Gathered at the foot of steep steps leading into New York City's only post office that is open to the public 24 hours-a-day, seven-day-a-week, State Senator Thomas K. Duane (D, WFP-Manhattan), the Disabled Riders Coalition, disabled activist Norma Hart, and other advocates for the disabled demanded that the United States Postal Service (USPS) provide full weekend access to the building for people in wheelchairs and otherwise mobility-impaired individuals, just as it does for other customers.
Presently the James A. Farley Post Office's sole ramp-accessible entrance, which is located at the building's Ninth Avenue annex, has limited weekend hours of 10 a.m. to 5 p.m. on Saturdays and Sundays. When the entrance is closed, disabled customers are forced to forgo service, or, alternatively, rely upon USPS employees to act as couriers -- completing transactions for them while they wait outside at the base of the stairs, regardless of weather conditions.
"It is outrageous that despite the Americans with Disabilities Act and the fact that the USPS is a government agency, disabled customers are still treated as second class citizens," said Senator Duane, who, along with Congress Member Jerrold Nadler, New York City Council Speaker Christine Quinn and New York State Assembly Members Richard Gottfried and Micah Kellner, sent a letter to USPS Postmaster General John Potter protesting the policy. Regardless of whether it fulfills the letter of the ADA," Duane added, "having to wait on the sidewalk while postal employees execute their transactions inside effectively segregates and demeans customers with disabilities. Anything less than an accessible entrance that is open during all operating hours is unacceptable."
"It is past time that the Postal Service step up to the plate and make this facility truly accessible to all," stated Assembly Member Kellner, who noted that even the limited weekend hours are a new development, spurred by an August 13, 2007 New York Post story exposing the fact that the annex was not open on weekends. "The federal government should stop putting band-aids on a bad situation and instead work to cure the situation."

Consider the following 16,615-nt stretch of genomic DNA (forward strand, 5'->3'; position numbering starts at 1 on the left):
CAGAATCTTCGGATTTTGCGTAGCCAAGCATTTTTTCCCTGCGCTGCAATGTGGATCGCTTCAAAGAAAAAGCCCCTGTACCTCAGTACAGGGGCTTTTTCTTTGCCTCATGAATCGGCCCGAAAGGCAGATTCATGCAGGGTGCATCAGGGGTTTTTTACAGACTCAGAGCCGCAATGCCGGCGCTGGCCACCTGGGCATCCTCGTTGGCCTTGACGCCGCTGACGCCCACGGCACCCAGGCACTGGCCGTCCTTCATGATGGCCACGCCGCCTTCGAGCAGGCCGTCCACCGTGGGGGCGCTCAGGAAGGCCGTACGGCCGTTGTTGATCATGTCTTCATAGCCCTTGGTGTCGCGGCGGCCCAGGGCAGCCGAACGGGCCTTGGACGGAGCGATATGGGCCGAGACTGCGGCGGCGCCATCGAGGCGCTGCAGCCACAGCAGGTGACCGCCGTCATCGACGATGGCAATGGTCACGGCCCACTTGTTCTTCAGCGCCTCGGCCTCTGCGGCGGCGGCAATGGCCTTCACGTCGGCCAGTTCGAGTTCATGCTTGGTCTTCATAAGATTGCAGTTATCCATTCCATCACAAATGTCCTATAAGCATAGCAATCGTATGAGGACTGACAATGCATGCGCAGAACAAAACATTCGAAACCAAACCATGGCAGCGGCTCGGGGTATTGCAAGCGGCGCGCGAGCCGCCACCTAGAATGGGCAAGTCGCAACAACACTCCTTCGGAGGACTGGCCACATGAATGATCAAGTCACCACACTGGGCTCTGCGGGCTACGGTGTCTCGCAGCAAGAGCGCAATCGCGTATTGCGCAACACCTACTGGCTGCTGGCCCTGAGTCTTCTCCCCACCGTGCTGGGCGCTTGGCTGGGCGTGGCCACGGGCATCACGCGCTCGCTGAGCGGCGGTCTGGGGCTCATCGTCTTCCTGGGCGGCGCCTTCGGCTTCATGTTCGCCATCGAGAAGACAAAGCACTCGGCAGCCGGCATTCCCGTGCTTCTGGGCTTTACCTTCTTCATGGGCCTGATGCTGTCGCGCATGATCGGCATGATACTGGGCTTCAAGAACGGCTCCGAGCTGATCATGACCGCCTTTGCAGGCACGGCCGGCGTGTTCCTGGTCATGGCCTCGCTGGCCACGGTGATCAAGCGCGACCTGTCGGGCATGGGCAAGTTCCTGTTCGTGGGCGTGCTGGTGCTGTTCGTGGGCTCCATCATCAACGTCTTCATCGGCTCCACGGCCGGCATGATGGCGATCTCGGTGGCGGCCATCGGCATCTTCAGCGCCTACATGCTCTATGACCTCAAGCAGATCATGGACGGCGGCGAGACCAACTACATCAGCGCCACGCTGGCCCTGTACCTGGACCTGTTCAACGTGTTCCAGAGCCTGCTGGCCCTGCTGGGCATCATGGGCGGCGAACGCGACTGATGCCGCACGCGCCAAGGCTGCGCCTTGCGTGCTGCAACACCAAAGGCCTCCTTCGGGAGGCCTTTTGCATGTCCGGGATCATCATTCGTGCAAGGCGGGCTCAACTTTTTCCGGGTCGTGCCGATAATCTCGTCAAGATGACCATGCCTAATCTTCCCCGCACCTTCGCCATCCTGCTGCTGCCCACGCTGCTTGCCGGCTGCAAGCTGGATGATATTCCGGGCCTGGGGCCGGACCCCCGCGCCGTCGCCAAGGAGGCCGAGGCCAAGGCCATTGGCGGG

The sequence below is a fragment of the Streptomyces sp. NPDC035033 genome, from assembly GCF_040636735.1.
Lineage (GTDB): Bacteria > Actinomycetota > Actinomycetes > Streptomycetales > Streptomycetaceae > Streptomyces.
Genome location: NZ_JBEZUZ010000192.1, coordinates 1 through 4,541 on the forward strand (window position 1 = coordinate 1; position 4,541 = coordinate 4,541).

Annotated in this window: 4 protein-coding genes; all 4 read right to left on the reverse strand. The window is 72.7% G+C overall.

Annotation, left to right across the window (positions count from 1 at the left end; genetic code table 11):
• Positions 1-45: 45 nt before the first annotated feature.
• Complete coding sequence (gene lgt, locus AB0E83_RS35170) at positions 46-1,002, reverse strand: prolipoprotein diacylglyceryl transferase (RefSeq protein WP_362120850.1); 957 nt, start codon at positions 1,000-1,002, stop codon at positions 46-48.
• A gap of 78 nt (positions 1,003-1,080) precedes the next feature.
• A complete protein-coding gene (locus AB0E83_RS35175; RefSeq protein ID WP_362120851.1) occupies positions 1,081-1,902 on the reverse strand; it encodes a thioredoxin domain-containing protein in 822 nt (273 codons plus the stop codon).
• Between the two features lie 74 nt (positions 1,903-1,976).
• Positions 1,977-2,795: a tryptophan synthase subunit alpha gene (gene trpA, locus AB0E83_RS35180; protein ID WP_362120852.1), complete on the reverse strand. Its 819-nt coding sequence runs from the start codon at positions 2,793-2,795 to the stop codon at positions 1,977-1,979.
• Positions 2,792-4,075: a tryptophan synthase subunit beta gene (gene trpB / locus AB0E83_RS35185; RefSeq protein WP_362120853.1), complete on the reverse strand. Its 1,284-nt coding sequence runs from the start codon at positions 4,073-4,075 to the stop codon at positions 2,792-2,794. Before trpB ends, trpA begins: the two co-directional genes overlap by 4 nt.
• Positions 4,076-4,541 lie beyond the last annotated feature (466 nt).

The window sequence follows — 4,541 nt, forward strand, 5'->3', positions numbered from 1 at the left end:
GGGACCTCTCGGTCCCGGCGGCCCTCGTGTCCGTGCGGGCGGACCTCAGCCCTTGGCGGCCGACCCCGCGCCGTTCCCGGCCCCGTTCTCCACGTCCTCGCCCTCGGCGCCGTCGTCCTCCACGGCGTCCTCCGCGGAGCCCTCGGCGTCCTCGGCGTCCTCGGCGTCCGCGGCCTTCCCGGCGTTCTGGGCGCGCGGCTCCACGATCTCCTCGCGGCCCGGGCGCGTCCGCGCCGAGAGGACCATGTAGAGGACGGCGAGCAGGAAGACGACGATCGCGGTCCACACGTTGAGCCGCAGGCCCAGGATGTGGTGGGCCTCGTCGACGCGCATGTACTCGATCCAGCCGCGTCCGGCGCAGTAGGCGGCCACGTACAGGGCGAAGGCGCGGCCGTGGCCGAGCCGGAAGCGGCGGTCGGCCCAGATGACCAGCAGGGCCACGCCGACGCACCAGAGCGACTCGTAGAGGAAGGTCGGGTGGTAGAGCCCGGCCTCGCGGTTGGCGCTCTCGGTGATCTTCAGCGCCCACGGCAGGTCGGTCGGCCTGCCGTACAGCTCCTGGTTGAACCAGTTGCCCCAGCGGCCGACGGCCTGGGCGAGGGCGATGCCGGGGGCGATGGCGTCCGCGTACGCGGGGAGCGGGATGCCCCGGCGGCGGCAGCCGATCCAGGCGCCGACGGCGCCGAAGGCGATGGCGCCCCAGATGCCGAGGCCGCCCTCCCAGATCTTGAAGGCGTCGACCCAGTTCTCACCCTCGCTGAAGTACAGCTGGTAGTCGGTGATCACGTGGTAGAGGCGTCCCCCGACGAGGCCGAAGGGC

"It is simply shameful that in this day and age a branch of the federal government would force anyone to use a segregated facility that doesn't offer equivalent service," added Michael A. Harris, Executive Director of the Disabled Riders Coalition, who has been a leading force on this issue. "People with disabilities pay the same taxes as everyone else and should be entitled to utilize the same services as everyone else. Sadly that is not the case here and that needs to change today."
Norma Hart, a 77-year-old disabled woman who brought Farley Post Office's lack of equal access for disabled customers to light by telling her story to the New York Post, also spoke out against the USPS's half-measures towards accessibility. Other organizations represented at the press conference included the Brooklyn Center for Independence of the Disabled, Center for Independence of the Disabled in New York, Disabled in Action, Disability Network of New York City, Disabled Riders Coalition, 504 Democratic Club, Chelsea Reform Democratic Club Community Free Democrats and Village Independent Democrats.